3 ways the SECURE Act affects company retirement plans
Most benefits executives by now are aware that the SECURE Act has become law. As expected, there are pros and cons to the new legislation, but it's the details in this wide-ranging act that could trip up retirement plan sponsors if they don't review the fine print.
The SECURE Act (which stands for Setting Every Community Up for Retirement Enhancement) contains a wide variety of provisions, many of which are aimed at simplifying issues that have incensed individual taxpayers and plan sponsors for years. Other sections of the law are designed to enhance the adoption of retirement plans by employers that currently don't have one so more American workers can save for the future.
As with any legislation, there are always revenue and compliance issues to consider and surprise twists in how the provisions interact with existing law and regulation. Here are three key areas benefit sponsors should review so they don't make mistakes managing their retirement plans:
1. Plan adoption deadlines (for plan tax years beginning after Dec. 31, 2019)
Prior law: Before the SECURE Act became law of the land, employers had until the last day of their tax year to adopt a retirement plan for that year.
While most CEOs or business owners had a clear line of sight on company profits by that time, many executives often were reluctant to create a retirement plan before closing the books.
What changed: For plan years beginning after Dec. 31, 2019, employers now can establish a retirement plan after the end of the tax year for the previous year.
Under this provision, plans that are adopted before the due date of the employer's tax return – plus any extension – are deemed to have been established on the last day of the tax year.
What it means: The change allows employees to receive contributions based on their wages for the previous year and to begin contributing to the company retirement plan. It also provides employers the flexibility to adopt a plan after closing the books and evaluate the financial impact of contributing to a plan.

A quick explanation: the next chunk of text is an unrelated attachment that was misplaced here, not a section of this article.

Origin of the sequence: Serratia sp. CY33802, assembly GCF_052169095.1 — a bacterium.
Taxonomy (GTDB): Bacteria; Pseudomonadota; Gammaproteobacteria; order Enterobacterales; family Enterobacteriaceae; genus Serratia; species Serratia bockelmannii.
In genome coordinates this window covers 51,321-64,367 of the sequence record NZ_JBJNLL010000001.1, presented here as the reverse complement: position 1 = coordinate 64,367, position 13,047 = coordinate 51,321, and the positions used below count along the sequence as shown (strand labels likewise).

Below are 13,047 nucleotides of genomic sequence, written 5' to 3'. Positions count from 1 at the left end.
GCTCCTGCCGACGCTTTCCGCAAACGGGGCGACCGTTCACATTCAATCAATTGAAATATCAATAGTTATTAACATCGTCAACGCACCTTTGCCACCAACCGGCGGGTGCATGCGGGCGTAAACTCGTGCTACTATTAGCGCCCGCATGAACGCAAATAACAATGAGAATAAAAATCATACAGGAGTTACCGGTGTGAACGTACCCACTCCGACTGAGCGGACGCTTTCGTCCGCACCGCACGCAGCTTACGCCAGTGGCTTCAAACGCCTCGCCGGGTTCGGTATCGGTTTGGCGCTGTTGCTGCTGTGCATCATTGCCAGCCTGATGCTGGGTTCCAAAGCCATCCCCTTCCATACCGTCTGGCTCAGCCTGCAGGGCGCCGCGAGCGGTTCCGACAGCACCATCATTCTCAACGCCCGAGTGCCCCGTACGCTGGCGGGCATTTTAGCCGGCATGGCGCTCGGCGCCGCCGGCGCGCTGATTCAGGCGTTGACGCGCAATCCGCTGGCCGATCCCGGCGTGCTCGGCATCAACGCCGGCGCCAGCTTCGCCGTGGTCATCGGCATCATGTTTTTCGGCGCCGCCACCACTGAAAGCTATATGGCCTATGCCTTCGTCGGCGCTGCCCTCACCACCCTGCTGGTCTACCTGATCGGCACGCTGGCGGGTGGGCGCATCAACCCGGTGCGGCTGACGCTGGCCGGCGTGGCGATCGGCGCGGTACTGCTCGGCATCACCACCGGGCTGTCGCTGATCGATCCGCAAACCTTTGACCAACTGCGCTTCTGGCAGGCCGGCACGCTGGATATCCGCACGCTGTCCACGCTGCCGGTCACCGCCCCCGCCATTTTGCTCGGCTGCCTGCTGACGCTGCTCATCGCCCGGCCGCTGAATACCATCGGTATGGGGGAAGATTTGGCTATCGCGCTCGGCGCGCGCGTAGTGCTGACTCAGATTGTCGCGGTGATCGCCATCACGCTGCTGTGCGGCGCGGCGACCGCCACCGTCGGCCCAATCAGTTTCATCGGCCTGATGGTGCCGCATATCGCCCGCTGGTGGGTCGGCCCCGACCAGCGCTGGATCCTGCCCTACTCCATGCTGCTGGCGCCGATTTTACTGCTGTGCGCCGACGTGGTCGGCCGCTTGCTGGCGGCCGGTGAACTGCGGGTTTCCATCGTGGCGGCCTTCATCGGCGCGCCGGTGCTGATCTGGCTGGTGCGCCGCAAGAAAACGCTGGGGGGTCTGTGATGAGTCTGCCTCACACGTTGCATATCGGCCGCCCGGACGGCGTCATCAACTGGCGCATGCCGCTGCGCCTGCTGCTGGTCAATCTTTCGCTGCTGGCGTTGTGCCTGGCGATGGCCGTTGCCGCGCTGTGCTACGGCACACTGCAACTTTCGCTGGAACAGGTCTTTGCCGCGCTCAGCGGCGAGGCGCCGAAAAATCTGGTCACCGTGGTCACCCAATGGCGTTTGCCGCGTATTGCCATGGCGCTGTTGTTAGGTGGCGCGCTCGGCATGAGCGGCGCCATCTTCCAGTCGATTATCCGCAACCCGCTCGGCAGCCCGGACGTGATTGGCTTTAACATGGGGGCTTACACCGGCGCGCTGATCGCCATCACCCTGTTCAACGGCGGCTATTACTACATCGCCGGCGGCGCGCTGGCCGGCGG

Potential stumbling blocks: Benefits executives who are considering the adoption of a defined benefit plan need to know that the funding deadline (under Internal Revenue Code section §412) is September 15. Some due dates for extended tax returns can be September 15 and October 15, which means employers must have all the plan paperwork done, notifications sent to employees and have the plan funded by those dates or the IRS will levy a 10 percent tax.
Additionally, plan sponsors must remember that some plans can't be adopted retroactively, such as a 401(k), because there is no mechanism for retroactive deferral contributions.
2. Late adoption of safe harbor plans (for plan years after 2019)
Prior law: Previously, Oct. 1 was the deadline for starting a new safe harbor 401(k) plan. Existing plans also had to amend a safe harbor provision by January 1 of the year the provision was enacted.
What changed: A safe harbor plan can now be adopted, or an existing plan can be amended to add safe harbor provisions, any time up to 30 days before the end of the plan year by providing a 3 percent non-elective contribution.